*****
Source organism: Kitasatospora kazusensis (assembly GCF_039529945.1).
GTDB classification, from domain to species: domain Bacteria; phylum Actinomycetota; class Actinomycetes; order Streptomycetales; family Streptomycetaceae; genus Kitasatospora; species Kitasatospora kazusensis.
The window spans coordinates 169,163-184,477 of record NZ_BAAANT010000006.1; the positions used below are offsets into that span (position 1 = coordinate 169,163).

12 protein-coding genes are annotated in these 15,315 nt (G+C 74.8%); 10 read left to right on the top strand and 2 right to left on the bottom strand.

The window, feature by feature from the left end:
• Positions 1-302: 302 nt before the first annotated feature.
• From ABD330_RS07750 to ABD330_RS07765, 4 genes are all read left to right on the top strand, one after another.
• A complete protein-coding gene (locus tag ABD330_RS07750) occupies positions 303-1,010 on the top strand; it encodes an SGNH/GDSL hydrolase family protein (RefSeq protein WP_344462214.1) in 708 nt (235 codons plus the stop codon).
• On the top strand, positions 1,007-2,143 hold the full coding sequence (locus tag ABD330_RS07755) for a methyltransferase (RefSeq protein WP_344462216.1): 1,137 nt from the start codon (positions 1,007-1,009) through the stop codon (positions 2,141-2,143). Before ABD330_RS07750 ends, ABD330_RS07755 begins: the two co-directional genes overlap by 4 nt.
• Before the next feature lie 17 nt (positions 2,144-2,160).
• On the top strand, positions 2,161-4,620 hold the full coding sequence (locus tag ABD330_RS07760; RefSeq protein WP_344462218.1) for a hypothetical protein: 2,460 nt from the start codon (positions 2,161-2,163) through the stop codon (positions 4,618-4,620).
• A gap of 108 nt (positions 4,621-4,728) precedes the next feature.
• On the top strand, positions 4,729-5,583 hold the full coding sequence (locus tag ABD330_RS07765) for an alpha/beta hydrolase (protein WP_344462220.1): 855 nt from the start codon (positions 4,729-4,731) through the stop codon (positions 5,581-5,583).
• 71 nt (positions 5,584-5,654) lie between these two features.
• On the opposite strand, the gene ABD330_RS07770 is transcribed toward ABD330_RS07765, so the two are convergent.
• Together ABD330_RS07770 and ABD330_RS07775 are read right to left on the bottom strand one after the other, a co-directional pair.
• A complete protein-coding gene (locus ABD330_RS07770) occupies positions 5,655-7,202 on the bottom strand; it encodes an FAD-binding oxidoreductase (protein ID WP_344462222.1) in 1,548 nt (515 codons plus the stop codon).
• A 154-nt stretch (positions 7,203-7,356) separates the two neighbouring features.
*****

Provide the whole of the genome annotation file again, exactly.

Source organism: Kitasatospora kazusensis (assembly GCF_039529945.1).
GTDB classification, from domain to species: domain Bacteria; phylum Actinomycetota; class Actinomycetes; order Streptomycetales; family Streptomycetaceae; genus Kitasatospora; species Kitasatospora kazusensis.
The window spans coordinates 169,163-184,477 of record NZ_BAAANT010000006.1; the positions used below are offsets into that span (position 1 = coordinate 169,163).

12 protein-coding genes are annotated in these 15,315 nt (G+C 74.8%); 10 read left to right on the top strand and 2 right to left on the bottom strand.

The window, feature by feature from the left end:
• Positions 1-302: 302 nt before the first annotated feature.
• From ABD330_RS07750 to ABD330_RS07765, 4 genes are all read left to right on the top strand, one after another.
• A complete protein-coding gene (locus tag ABD330_RS07750) occupies positions 303-1,010 on the top strand; it encodes an SGNH/GDSL hydrolase family protein (RefSeq protein WP_344462214.1) in 708 nt (235 codons plus the stop codon).
• On the top strand, positions 1,007-2,143 hold the full coding sequence (locus tag ABD330_RS07755) for a methyltransferase (RefSeq protein WP_344462216.1): 1,137 nt from the start codon (positions 1,007-1,009) through the stop codon (positions 2,141-2,143). Before ABD330_RS07750 ends, ABD330_RS07755 begins: the two co-directional genes overlap by 4 nt.
• Before the next feature lie 17 nt (positions 2,144-2,160).
• On the top strand, positions 2,161-4,620 hold the full coding sequence (locus tag ABD330_RS07760; RefSeq protein WP_344462218.1) for a hypothetical protein: 2,460 nt from the start codon (positions 2,161-2,163) through the stop codon (positions 4,618-4,620).
• A gap of 108 nt (positions 4,621-4,728) precedes the next feature.
• On the top strand, positions 4,729-5,583 hold the full coding sequence (locus tag ABD330_RS07765) for an alpha/beta hydrolase (protein WP_344462220.1): 855 nt from the start codon (positions 4,729-4,731) through the stop codon (positions 5,581-5,583).
• 71 nt (positions 5,584-5,654) lie between these two features.
• On the opposite strand, the gene ABD330_RS07770 is transcribed toward ABD330_RS07765, so the two are convergent.
• Together ABD330_RS07770 and ABD330_RS07775 are read right to left on the bottom strand one after the other, a co-directional pair.
• A complete protein-coding gene (locus ABD330_RS07770) occupies positions 5,655-7,202 on the bottom strand; it encodes an FAD-binding oxidoreductase (protein ID WP_344462222.1) in 1,548 nt (515 codons plus the stop codon).
• A 154-nt stretch (positions 7,203-7,356) separates the two neighbouring features.